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Nikon 40x SLWD CF M Plan Achromat
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NikonUser



Joined: 04 Sep 2008
Posts: 2559
Location: southern New Brunswick, Canada

PostPosted: Sat Oct 31, 2009 11:50 am    Post subject: Nikon 40x SLWD CF M Plan Achromat Reply with quote

This 210mm tube length, RMS-threaded lens has a NA = 0.40 and WD=14.9mm (cf. similar 40x ELWD, NA=0.5, WD=10.1mm).

On my system, the minimum extension I can get (with bellows) is 145mm. This gives a mag. of 29.6x on sensor. I must try it without bellows, perhaps can get a decent image at 20x.

This lens gives an acceptable image at 30x mag.

Scales on wing of Canadian Tiger Swallowtail (butterfly)
Top image: 32 frames @ 0.002mm, 29.6x mag on sensor; full frame; ZS Pmax
Bottom image: 54 frames @ 0.001mm 40x mag on sensor; full frame; ZS PMax.

NU09225


NU09226
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NU.
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Quote – Holmes on ‘Entomology’
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” Not quite so ambitious as that, sir. I should like to put my eyes on the individual entitled to that name.
No man can be truly called an entomologist,
sir; the subject is too vast for any single human intelligence to grasp.”
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rjlittlefield
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Joined: 01 Aug 2006
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Location: Richland, Washington State, USA

PostPosted: Sat Oct 31, 2009 12:13 pm    Post subject: Reply with quote

Beautiful!

I'm curious about the illumination. What's the setup?

--Rik
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Charles Krebs



Joined: 01 Aug 2006
Posts: 5805
Location: Issaquah, WA USA

PostPosted: Sat Oct 31, 2009 12:36 pm    Post subject: Reply with quote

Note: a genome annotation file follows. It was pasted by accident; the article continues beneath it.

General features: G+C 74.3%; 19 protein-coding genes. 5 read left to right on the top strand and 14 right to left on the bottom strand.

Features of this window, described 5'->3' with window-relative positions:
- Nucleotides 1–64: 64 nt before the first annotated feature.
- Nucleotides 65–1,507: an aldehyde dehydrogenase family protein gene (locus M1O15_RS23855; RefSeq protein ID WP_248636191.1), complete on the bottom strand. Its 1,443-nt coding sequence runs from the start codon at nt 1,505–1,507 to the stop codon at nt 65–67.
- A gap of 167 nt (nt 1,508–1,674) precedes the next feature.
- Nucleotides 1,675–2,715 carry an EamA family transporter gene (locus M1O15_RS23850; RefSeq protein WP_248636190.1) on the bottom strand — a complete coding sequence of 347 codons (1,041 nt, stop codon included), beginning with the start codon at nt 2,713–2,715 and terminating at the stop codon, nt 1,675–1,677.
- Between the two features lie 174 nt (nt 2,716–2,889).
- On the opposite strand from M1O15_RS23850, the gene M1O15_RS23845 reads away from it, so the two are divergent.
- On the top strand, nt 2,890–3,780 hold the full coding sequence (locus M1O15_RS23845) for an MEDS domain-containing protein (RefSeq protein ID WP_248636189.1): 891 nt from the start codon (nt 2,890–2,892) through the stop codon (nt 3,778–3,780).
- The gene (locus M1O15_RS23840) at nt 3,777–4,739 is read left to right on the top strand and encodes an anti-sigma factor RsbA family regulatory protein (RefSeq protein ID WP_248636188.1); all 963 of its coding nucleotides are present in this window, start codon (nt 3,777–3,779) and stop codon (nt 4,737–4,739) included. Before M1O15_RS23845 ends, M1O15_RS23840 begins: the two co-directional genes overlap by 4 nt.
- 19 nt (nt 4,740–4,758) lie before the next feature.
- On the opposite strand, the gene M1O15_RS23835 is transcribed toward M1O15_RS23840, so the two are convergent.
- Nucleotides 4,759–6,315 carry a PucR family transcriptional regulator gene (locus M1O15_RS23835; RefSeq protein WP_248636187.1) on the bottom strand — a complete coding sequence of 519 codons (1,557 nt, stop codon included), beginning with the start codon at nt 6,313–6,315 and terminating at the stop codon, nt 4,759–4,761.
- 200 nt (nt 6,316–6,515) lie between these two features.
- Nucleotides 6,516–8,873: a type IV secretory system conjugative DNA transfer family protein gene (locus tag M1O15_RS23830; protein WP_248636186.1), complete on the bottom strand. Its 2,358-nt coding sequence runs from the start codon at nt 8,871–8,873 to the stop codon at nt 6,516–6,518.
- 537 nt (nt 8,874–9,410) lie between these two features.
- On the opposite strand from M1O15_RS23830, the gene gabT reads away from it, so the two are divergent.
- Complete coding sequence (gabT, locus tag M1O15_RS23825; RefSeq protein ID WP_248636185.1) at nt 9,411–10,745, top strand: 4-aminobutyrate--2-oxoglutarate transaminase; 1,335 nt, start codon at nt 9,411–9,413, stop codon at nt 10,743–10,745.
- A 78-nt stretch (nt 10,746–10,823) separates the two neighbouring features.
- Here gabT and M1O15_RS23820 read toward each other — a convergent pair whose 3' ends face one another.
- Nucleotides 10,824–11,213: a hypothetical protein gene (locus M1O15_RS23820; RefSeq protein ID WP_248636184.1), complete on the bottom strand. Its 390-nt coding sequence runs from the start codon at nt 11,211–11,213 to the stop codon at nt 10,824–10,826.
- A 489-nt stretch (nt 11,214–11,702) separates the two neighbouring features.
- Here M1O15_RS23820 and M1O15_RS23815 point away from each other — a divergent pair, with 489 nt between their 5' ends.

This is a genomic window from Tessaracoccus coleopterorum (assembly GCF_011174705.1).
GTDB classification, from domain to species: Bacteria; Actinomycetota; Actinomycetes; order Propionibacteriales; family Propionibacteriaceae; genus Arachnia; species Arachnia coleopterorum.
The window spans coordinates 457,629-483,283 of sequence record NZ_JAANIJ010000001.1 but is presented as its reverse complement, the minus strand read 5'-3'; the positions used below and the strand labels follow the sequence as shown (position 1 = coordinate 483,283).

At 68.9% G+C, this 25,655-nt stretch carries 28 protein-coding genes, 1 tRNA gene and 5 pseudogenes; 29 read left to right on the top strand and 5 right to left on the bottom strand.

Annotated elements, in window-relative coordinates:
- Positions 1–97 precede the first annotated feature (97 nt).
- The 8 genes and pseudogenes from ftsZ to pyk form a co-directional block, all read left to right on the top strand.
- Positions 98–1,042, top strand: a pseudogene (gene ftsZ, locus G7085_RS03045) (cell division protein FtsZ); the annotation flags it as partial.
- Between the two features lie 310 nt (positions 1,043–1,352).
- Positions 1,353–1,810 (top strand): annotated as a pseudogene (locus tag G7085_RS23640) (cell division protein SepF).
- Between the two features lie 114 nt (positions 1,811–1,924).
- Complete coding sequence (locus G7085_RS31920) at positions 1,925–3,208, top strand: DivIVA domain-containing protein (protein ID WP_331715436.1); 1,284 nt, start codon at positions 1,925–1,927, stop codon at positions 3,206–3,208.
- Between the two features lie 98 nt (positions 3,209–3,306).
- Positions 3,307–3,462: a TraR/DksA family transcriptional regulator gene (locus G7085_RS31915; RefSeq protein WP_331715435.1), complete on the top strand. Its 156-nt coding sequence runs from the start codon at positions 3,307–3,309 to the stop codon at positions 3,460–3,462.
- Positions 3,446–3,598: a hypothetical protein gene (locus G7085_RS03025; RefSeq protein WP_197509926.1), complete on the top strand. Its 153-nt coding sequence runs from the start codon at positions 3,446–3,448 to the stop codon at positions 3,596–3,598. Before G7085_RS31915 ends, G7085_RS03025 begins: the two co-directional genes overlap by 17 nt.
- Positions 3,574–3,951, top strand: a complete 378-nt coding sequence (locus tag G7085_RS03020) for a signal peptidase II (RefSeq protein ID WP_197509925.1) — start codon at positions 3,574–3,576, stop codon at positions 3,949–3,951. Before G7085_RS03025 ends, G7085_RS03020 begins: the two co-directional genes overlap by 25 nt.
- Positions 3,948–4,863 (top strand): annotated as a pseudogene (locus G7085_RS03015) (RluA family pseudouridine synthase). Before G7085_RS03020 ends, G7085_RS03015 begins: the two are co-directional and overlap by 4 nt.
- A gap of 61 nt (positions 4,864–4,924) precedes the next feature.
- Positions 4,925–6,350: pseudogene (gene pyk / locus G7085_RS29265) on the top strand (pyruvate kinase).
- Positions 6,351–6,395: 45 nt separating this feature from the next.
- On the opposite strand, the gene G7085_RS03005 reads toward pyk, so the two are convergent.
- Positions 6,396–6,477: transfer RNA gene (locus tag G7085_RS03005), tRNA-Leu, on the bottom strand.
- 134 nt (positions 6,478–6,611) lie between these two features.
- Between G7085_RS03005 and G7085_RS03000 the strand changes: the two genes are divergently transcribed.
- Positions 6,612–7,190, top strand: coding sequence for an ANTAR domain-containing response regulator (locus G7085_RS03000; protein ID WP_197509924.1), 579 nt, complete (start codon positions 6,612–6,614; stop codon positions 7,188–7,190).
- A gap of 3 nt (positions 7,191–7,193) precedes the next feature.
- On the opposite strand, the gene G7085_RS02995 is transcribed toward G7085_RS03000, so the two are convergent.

NU...

Quote:
This lens gives an acceptable image at 30x mag.

I think more than just acceptable! Wink And the 40X looks great. Nice!

I think sometimes we need to step back a little and contemplate... we're talking 30X and 40X! That means.. left to right.. the field size in the 40X shot is 0.59mm or 0.023 inches. Less than 10 years ago (before "stacking") you could not imagine getting an image like this with the relative ease we do now, if at all.

With a NA of 0.40, it will not resolve detail any finer than with the 20/0.40 ELWD. So it would seem that results using the 20/0.40 would be very close if that were used with greater bellows and/or cropping to get the same image size. My "sense" is that, at 40X, there seems to be a slight image quality advantage by using the 40/0.40. (But I've never done a very careful "head-to-head"). And likewise, there's a slight benefit to the 0.50 NA of the 40X ELWD.

However, the working distance can, at times, be a big asset...

Working distances:
40/0.40 SLWD 14.9mm
40/0.50 ELWD 10.1mm
20/0.40 ELWD 10.5mm

I don't use the one I have anywhere near as much as the 10X and 20X, but there are a a few shots taken with this objective here , here, and here.
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NikonUser



Joined: 04 Sep 2008
Posts: 2559
Location: southern New Brunswick, Canada

PostPosted: Sat Oct 31, 2009 4:38 pm    Post subject: Reply with quote

Rik: The image is from the dorsal surface of the left hind wing of a pinned spread specimen. Illumination with a single flash positioned at the apex of the right fore wing and very close to the wing so as to create a shadow beneath each scale. Raw flash, no diffuser.

Charles: I was aware of your superb images with this lens. I assumed you were using it at the 210 mm tube length at 40x. I was interested in seeing how this lens performed at a lower magnification. I can't see myself needing 40x very often, or even needing 30x but it's nice to know that if I need 30-40x then this lens will do the job.

I am in the market for a M Plan 20x ELWD, one I bid on recently went for over $600.00.
I see the CF BD Plan 20x ELWD offered more frequently than the M Plan - what is the thread size on this lens?
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NU.
student of entomology
Quote – Holmes on ‘Entomology’
” I suppose you are an entomologist ? “